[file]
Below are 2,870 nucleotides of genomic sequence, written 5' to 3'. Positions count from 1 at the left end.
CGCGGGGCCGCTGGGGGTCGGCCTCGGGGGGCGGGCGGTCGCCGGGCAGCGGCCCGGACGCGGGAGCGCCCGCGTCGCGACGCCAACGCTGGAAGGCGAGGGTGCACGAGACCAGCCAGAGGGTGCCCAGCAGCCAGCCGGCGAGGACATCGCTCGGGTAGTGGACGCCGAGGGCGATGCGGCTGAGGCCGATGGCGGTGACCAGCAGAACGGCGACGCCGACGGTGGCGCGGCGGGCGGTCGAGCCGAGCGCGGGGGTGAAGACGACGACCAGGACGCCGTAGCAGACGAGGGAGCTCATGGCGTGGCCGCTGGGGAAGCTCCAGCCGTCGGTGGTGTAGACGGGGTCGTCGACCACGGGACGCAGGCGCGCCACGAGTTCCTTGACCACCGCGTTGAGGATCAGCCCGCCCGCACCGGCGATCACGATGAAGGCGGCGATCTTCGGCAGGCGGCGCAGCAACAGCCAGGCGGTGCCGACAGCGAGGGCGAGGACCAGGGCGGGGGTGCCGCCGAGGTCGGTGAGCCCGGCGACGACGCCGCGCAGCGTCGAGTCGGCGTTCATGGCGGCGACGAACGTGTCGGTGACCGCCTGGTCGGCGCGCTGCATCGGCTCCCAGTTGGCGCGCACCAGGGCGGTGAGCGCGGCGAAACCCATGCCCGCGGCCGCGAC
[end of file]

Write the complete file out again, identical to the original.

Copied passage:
Below are 2,870 nucleotides of genomic sequence, written 5' to 3'. Positions count from 1 at the left end.
CGCGGGGCCGCTGGGGGTCGGCCTCGGGGGGCGGGCGGTCGCCGGGCAGCGGCCCGGACGCGGGAGCGCCCGCGTCGCGACGCCAACGCTGGAAGGCGAGGGTGCACGAGACCAGCCAGAGGGTGCCCAGCAGCCAGCCGGCGAGGACATCGCTCGGGTAGTGGACGCCGAGGGCGATGCGGCTGAGGCCGATGGCGGTGACCAGCAGAACGGCGACGCCGACGGTGGCGCGGCGGGCGGTCGAGCCGAGCGCGGGGGTGAAGACGACGACCAGGACGCCGTAGCAGACGAGGGAGCTCATGGCGTGGCCGCTGGGGAAGCTCCAGCCGTCGGTGGTGTAGACGGGGTCGTCGACCACGGGACGCAGGCGCGCCACGAGTTCCTTGACCACCGCGTTGAGGATCAGCCCGCCCGCACCGGCGATCACGATGAAGGCGGCGATCTTCGGCAGGCGGCGCAGCAACAGCCAGGCGGTGCCGACAGCGAGGGCGAGGACCAGGGCGGGGGTGCCGCCGAGGTCGGTGAGCCCGGCGACGACGCCGCGCAGCGTCGAGTCGGCGTTCATGGCGGCGACGAACGTGTCGGTGACCGCCTGGTCGGCGCGCTGCATCGGCTCCCAGTTGGCGCGCACCAGGGCGGTGAGCGCGGCGAAACCCATGCCCGCGGCCGCGAC